Price check on the muscle


After a memorable post-season in Major League Baseball, it’s back to the drawing board with 29 teams looking to get better and the San Francisco Giants looking to stay better.  For as much as fans argue about players being over or underpaid (usually the former), this is the prime time of year because they finally get to see what bids are out there for players’ services. There are solid crops of arms, legs, bats and gloves out there, and the cheque books are ready for the ink.

There certainly are some big names in the free agent crop, and with them many chances for boom or bust contracts. For some players, a marked pay raise after years in a rookie contract is in the prospects. For others, it’s extending three to five years of job security. Inevitably for some, it will be a finite string of last shots to play in the show.

On the pitching side, the trio of Max Scherzer, Jon Lester and James Shields represent the top signing options. All three could be aces in their respective new pitching staffs. If you check out online free agent trackers, you’ll notice almost all players are 28-years or older. The problem is that pitching longevity is such a risk nowadays. In this crop, what will give you three-four years of solid pitching will also mean overpaying for their performance at the end of a long-term contract. Teams don’t want to be saddled with an expensive long-term contract, but they might be forced to do so in order to benefit from the immediate production impact in their starting rotation. Scherzer previously turned down a six-year $144 million deal offered by the Tigers last spring and currently has a one year qualifying offer for $15.3 million. Shields, despite a tremendous year and an AL pennant with the Kansas City Royals, may bolt for the big markets. The 32-year-old may be thinking of maxing out on what might be his last multi-year deal. Lester will get a chance to return to the Red Sox after being traded as a rental to the Oakland A’s mid-season. The second tier of pitchers include Ervin Santana, Justin Masterson and Brandon McCarthy. Teams looking to beef up the bullpen will vie for the services of Andrew Miller, David Robertson, Sergio Romo, Rafael Soriano and Francisco Rodriguez.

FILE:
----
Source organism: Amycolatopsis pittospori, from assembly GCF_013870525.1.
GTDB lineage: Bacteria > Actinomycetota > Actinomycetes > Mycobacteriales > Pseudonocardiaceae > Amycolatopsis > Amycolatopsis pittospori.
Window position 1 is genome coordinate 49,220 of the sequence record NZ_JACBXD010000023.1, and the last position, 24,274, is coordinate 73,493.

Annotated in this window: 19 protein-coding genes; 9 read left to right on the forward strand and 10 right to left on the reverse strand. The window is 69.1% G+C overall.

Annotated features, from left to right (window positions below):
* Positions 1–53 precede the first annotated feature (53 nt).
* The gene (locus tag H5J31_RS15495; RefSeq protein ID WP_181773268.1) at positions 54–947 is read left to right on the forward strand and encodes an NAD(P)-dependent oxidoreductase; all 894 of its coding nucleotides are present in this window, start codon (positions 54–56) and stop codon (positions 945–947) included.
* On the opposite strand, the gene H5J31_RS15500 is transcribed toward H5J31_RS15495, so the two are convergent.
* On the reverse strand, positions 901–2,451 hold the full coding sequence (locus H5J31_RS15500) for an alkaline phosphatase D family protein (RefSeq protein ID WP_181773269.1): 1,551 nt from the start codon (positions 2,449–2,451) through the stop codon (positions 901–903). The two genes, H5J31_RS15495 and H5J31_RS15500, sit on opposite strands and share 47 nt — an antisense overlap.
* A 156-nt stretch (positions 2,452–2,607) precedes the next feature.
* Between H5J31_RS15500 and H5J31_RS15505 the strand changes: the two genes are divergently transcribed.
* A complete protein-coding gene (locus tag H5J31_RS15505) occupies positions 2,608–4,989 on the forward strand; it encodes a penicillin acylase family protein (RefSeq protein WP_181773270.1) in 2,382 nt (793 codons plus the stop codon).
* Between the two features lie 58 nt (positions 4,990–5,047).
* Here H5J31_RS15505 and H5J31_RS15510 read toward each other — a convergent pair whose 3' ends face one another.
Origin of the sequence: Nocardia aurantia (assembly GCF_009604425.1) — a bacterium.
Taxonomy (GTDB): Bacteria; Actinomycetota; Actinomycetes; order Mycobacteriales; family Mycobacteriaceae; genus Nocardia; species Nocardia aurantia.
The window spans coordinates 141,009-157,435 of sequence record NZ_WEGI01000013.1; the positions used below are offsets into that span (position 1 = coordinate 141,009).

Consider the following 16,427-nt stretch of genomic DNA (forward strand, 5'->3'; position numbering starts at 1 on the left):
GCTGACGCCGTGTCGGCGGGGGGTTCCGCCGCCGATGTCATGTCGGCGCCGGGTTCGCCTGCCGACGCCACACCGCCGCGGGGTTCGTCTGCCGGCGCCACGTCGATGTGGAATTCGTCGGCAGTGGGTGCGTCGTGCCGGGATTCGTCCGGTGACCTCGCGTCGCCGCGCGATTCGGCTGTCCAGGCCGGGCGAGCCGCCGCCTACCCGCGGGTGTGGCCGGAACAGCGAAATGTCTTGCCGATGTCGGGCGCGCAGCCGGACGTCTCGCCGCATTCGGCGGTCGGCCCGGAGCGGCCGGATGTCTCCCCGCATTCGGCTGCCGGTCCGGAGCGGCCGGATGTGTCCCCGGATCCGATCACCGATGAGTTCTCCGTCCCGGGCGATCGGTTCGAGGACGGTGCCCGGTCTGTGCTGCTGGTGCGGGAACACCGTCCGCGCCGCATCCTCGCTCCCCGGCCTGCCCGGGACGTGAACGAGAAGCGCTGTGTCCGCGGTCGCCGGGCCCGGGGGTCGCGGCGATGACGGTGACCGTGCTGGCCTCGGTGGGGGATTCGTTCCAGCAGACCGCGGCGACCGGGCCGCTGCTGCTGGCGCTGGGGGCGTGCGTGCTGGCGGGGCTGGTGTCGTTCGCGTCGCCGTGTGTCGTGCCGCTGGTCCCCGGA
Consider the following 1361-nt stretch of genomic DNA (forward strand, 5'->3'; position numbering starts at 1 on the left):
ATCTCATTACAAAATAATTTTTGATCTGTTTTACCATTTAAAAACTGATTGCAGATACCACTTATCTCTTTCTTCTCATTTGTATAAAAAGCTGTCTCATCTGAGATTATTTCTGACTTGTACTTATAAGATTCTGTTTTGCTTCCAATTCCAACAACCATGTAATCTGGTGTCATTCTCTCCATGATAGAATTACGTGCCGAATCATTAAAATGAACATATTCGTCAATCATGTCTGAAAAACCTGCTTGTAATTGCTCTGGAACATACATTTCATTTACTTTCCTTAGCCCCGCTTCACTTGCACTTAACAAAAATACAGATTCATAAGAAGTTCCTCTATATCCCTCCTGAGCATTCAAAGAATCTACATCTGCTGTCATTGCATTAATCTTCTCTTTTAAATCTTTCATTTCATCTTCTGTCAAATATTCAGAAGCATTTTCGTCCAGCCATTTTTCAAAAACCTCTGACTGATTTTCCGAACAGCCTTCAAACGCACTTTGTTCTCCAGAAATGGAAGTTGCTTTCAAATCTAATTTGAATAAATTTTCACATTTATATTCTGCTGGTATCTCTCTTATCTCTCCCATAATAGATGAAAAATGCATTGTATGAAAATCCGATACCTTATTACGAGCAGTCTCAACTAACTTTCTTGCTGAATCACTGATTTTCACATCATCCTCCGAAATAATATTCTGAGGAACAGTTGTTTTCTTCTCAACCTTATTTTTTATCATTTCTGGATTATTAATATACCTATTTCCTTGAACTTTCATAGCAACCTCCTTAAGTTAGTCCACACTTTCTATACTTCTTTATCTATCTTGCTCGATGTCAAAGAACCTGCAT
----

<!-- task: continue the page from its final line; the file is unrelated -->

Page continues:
Top position free agents include Hanley Ramirez (SS), Panda Pablo Sandoval (3B), and switch-hitters Victor Martinez (DH) and Melky Cabrera (LF). After a MLB-best 40 home runs last season, Nelson Cruz will also be in high demand. Similarly, Canadian catcher Russell Martin is on the market and will benefit from what is currently a weak position across the league. The Blue Jays are hoping to re-sign Cabrera to shore up their outfield, made more crucial with the departure of Colby Rasmus (for better or worse) in centre field. The Jays have also passed on making qualifying offers or declining to pick up options on closer Casey Janssen, Brandon Morrow, Sergio Santos and Dustin McGowan. As such,there will be plenty of spots in the 40-man roster up for grabs next season.

Wild cards will be the signing of Kenta Maeda, a 27-year-old right-hander out of Japan, and power hitting Cuban defector Yasmani Tomas.

The biggest signing by a new team so far this year was not even for a player, with former AL Manager of Year Joe Maddon moving from the Tampa Bay Rays to the Chicago Cubs. With the Cubs’ makeup resembling that of Tampa a few years ago, Maddon just may be the guy to make the Cubs good.

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